NAARDEN, NETHERLANDS – a star fort in a star location

Naarden's fortified gates now never need their drawbridges raised.

For reasons I will probably never understand, there was a sudden rush to search this blog yesterday for information on Naarden, the small fortified Dutch town east of Amsterdam. I can only guess that Year Six were set an assignment on Naarden and were hoping I would do their homework for them.

I referred to Naarden briefly in a post on the Dutch Cycle Network, because it’s a village I regularly ride past, and I’ve occasionally stopped to refuel with koffie and appeltaart there.

Those who visited RT’s LOTR wanting serious information on the place would have been disappointed, so if you’ve got an extension on your homework deadline and still would like my expert help, here it is…

Naarden is an excellent example of a Spanish ‘star fort’, a walled town with vantage points shaped like arrow heads sticking out into a moat. It’s hard to take a single photo to show how they all fit together unless you have access to a helicopter. Or Google Earth:

Most other fortified villages in the Netherlands have now been swallowed up by the growth of the towns around them, their moats have been drained and only a few oddly-angled streets remain. Naarden has been restored, and boat tours of the moat and visits to its museum are popular with tourists and school groups.

Naarden was one of the largest cities in the Netherlands in the heady days of 1131, and was the capital city of Holland when Amsterdam was nothing but a few fishermen’s hovels along the banks of the River Amstel.

The old stadhuis (town hall) with its characteristic step gables is a popular wedding venue, while in the Waalse Chapel in the Kloosterstraat lies whatever remains of the Czech philosopher and theologian Jan Amos Comenius (1592-1670). His most famous book, Orbis Sensualium Pictus (don’t worry, I’d never heard of it either until I googled it) was written in Naarden.

Comenius was a great believer in a united Europe, and his ideas eventually gave rise to the current charter of the United Nations.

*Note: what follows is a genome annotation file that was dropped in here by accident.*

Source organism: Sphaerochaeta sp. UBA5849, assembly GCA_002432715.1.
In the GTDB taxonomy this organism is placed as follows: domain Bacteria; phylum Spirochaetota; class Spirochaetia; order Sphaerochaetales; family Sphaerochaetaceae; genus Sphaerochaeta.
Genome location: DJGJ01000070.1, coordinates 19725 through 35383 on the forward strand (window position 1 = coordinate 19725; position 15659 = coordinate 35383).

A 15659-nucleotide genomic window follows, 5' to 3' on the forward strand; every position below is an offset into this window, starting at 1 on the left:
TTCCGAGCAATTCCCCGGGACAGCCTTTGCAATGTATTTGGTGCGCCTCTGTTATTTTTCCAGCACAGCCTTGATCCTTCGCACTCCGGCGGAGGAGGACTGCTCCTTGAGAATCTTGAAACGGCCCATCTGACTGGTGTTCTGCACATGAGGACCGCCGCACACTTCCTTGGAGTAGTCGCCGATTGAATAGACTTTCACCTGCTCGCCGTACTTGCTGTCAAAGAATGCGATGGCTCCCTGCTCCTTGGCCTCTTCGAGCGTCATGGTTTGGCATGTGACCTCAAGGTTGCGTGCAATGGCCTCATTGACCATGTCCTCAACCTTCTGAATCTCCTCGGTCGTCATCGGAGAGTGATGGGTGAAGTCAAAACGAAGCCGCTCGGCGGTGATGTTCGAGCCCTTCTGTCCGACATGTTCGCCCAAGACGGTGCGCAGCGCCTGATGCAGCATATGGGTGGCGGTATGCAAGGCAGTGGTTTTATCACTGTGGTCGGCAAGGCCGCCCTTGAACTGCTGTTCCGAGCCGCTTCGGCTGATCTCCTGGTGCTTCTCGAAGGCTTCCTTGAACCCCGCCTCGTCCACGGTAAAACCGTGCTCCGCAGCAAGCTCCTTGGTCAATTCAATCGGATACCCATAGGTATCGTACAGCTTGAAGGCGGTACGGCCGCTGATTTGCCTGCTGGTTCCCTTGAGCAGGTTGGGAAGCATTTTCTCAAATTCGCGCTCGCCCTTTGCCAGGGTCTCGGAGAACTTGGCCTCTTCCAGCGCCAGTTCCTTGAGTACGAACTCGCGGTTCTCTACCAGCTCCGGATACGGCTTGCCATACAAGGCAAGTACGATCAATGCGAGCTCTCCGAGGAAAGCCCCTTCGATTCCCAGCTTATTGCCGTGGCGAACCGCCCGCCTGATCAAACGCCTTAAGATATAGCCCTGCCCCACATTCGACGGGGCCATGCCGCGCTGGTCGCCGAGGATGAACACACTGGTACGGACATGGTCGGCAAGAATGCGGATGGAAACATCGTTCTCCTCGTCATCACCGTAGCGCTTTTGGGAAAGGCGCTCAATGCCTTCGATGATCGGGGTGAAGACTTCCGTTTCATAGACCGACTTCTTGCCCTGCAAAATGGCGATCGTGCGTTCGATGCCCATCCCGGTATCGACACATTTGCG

I hope all this helps, dear students of Dutch history and geography. Don’t forget to mention this blog in the bibliography at the bottom of your assignments. And put my information into your own words. Cutting and pasting is called ‘plagiarism’ and you’re not supposed to do it.

Hope you all get A+.

14 Comments

Filed under Holland

14 responses to “NAARDEN, NETHERLANDS – a star fort in a star location

  1. Melinda Vance

    There was a posting on MSN.com yesterday about the top 10 most beautiful walled cities to visit and Naarden was one of the cities listed.

  2. Browns

    yes, I saw the MSN posting and became totally fascinated by Naarden. Don’t ask me why, I have 8 children and none of them have ever done a report on Naarden. Thanks for the info though.

  3. It must have been a good MSN posting!

    And thanks for the visit to my site. Naarden is a beautiful village, but due to the narrow streets it’s hard to take one photo to do it justice.

    Sorry none of your 8 has done a Naarden project yet, but I’m sure you must have had plenty of other opportunities to use your internet research to help with homework!

  4. Nice info on Naarden, thanks! Hoping to bike there this weekend to catch the World Press Photo exhibit if the weather will finally cooperate. Looking forward to reading your blog as an ex-pat in A’Dam with a love for travel!

  5. Heather Klynstra

    My daughters and I are travelling to Heerenveen, Holland in August 2012 to visit relatives. We are there for one week then travel by tour bus through germany, switzerland and france. From my brief research via the internet, I can’t believe how interested I am in the Dutch history-the Spanish Star was very exciting find and want to know how we can travel there from Hereenveen and is it possible to do in a day trip. I must visit Naarden :-). Thanks, Heather Klynstra

    • Hi Heather,

      Pretty much everywhere in Holland is a day trip from everywhere else. It’s not a long drive From Heerenveen to Naarden, and if you’re doing it by public transport there are stations at Heerenveen and one at Naarden-Bussum. If you check the website 9292.nl it gives all point-to-point details for planning the journey. You can operate this site in English and your friends in Heerenveen will probably know about that too. Hope you enjoy it. The whole Naarden-Bussum area is very attractive really – very wealthy with lovely houses and gardens.

      • Heather Klynstra

        Thank you so much for your quick reply and information. very excited to enjoy their gardens of all shapes and sizes and history, history…

  6. We bloggers always like to be useful, Heather!

  7. Roger Waller

    My ancestors, the Quick family, left Narrden and came to New Amsterdam (New York) in 1640. I must make a visit. Thanks for the great information Richard.

    • James Jackson

      My name is Jim Jackson and my Quick ancestors on my mom’s side came to New Amsterdam (New York) also. We went over there in 2012 and stayed in Eindhoven and spent a day in Naarden. It is a unbeliueveable beautiful place. My ancestor was a mason and I wonderedif he had helped build any of the buildings we say. I hope you get to go and have a great trip.

  8. Reblogged this on Ferry to Holland and commented:
    If you don’t believe us, Richard Tulloch will convince you that Naarden, Netherlands is “a star location”!

  9. Pingback: Interior da Holanda, moinhos e canais: Kinderdijk, Utrecht e Giethoorn – história, viagens e livros

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